There were two people chopping wood. One continues to work without a break, and the other seems to be taking breaks.
Interestingly, people who take a break are more productive. That is because their work is far more productive than workers who continue to work without taking a break. Why?
The secret is people take a break to sharpen the saw. Meanwhile, those who work without rest continue to work and do not realize that the saw is dull. No matter how hard he works, the results will not be optimal without the support of a sharp saw.
Steven Covey adopted the principle of sharpening saws in his legendary book, The 7 Habits of Highly Effective People. This story describes hard work versus intelligent work. Unfortunately, hard work does not always mean maximum results. We don’t realize that our productivity is decreasing, not because we are not working hard.
The effectiveness of our work drops due to the fact that the tools we use are dull. That’s where we need to take a break to take another look at our skillset and toolset. First, ensure all instruments are working correctly.
‘Sharpening the saw’ is what was happening by the 28 organizations in the K-Hub Fellowship. This event was held by the K-Hub PVE Community led by PeaceGen. In this event, the representatives of CSO (Civil Society Organization) honed their skills in technology and data.
We invited participants to review how valuable data is in reading reality. With the data, we can challenge assumptions. Without this mapping capability, CSO’s work can lose context.
Three junior high schools ‘sharpened their saw’ and collaborated against school intolerance in April. Forty-eight students from Yahya Christian Junior High School, Peacesantren Welas Asih, and SMPN 17 Bandung met after completing the 12 Basic Values of Peace learning initiated by PeaceGen.
They did not stop learning these lessons; they also collaborated to create works in the form of comics, infographics, mini-lessons, short stories, and podcasts that voice the message of peace. Participants were divided into small groups consisting of students from the three schools and different backgrounds.
After learning the values of peace and creating works that promote peace, they finally had the opportunity to meet offline with the other students and learn more about peace at Breaking Down the Walls Day or BDW Day. On BDW Day, they were challenged to break down prejudices of different schools, ethnicities, and religions. This activity was meaningful for them.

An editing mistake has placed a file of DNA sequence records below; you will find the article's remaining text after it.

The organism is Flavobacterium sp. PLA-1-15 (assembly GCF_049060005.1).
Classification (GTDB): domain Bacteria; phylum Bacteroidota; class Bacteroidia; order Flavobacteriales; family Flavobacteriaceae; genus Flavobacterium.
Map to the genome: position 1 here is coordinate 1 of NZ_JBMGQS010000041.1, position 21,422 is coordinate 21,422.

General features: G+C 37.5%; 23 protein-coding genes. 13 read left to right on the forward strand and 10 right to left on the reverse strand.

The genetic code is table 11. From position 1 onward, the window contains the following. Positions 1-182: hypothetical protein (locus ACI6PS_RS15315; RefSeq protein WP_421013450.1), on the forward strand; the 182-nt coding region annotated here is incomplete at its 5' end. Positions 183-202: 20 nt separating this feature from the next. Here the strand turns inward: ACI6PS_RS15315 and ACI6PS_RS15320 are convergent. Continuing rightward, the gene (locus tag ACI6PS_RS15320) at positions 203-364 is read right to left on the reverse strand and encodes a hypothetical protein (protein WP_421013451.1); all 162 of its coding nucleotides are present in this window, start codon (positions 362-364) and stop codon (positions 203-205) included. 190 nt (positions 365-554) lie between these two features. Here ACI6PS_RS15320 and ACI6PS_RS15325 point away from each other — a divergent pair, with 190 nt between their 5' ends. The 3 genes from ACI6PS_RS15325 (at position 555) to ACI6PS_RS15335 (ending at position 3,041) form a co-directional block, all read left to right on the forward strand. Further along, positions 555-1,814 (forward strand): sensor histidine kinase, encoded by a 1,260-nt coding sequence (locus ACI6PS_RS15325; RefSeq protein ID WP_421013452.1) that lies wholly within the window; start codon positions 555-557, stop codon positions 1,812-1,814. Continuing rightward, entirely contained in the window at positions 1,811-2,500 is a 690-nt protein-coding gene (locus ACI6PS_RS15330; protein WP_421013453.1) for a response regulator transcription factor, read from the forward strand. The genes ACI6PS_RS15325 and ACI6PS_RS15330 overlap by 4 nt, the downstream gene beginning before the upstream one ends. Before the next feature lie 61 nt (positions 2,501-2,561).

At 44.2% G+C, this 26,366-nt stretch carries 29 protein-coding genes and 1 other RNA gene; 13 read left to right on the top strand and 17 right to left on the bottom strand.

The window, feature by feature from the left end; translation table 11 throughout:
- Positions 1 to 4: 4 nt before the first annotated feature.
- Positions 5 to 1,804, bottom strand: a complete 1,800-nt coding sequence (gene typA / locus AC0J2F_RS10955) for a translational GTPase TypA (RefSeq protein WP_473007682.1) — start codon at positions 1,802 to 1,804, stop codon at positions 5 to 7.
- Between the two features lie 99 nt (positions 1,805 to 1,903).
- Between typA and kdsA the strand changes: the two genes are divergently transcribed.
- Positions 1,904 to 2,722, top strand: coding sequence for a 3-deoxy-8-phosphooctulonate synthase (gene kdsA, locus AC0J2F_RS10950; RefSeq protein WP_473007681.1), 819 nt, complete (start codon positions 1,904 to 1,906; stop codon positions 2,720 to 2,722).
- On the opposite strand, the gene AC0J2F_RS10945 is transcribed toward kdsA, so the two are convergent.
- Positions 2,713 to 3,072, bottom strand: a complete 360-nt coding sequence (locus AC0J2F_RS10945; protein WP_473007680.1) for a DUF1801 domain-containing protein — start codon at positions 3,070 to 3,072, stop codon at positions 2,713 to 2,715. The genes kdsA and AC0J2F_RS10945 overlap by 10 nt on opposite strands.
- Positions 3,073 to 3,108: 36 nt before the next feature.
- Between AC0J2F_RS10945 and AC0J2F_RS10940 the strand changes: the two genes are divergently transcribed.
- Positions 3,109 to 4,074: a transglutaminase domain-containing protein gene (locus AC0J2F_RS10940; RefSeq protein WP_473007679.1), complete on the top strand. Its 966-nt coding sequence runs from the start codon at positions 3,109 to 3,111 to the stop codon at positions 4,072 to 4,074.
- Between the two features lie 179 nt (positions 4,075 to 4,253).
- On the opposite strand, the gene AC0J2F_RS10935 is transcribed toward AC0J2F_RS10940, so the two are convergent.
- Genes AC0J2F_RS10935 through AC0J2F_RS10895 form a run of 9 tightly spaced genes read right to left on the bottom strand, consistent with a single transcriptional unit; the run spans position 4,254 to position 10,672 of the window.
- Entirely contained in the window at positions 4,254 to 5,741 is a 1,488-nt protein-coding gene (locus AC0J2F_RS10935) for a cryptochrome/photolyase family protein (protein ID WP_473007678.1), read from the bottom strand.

At the same time, PeaceGen held exceptional and intensive training for the victims of terrorism acts and collaborated with a government institution, the Witness and Victim Protection, and UNODC in Bali.
The training was the second collaboration with the Witness and Victim Protection Institution, which had trusted PeaceGen to train the victims. However, after the first training was successful, even in a shorter time, they requested a longer time in the movement to provide and give a better impact on the participants or victims.
With the Self Love module, a derivative module of the 12 Basic Values of Peace, the trainers from Peace Academy encourage victims to understand the six steps to make peace with themselves. This training is enough to provide messages from participants, such as security who used to be church guards during the bombing incident at Surabaya. Nowadays, he accepts the incident as a part of his past.
In May, PeaceGen was trusted by the Ministry of Education, Culture, Research, and Technology to ‘sharpen the saw’ of 1,200 lecturers in the Modul Nusantara program. They were encouraged to navigate the oceans of the archipelago. As a result, they learned various mindsets and skill sets around the themes of global diversity, critical thinking, and empathy. In addition, we provided the lecturers with a toolset that will enrich the student mentoring methods.
This program is part of the ‘Pertukaran Mahasiswa Merdeka’ program, which will reach 15,000 students from various corners of the archipelago.
With the saw-sharpening process, we hope to be sharper in work to prevent violent extremism and to build peace. So the incredible work in this sector will have a more tangible impact, and good practices will become more attractive.
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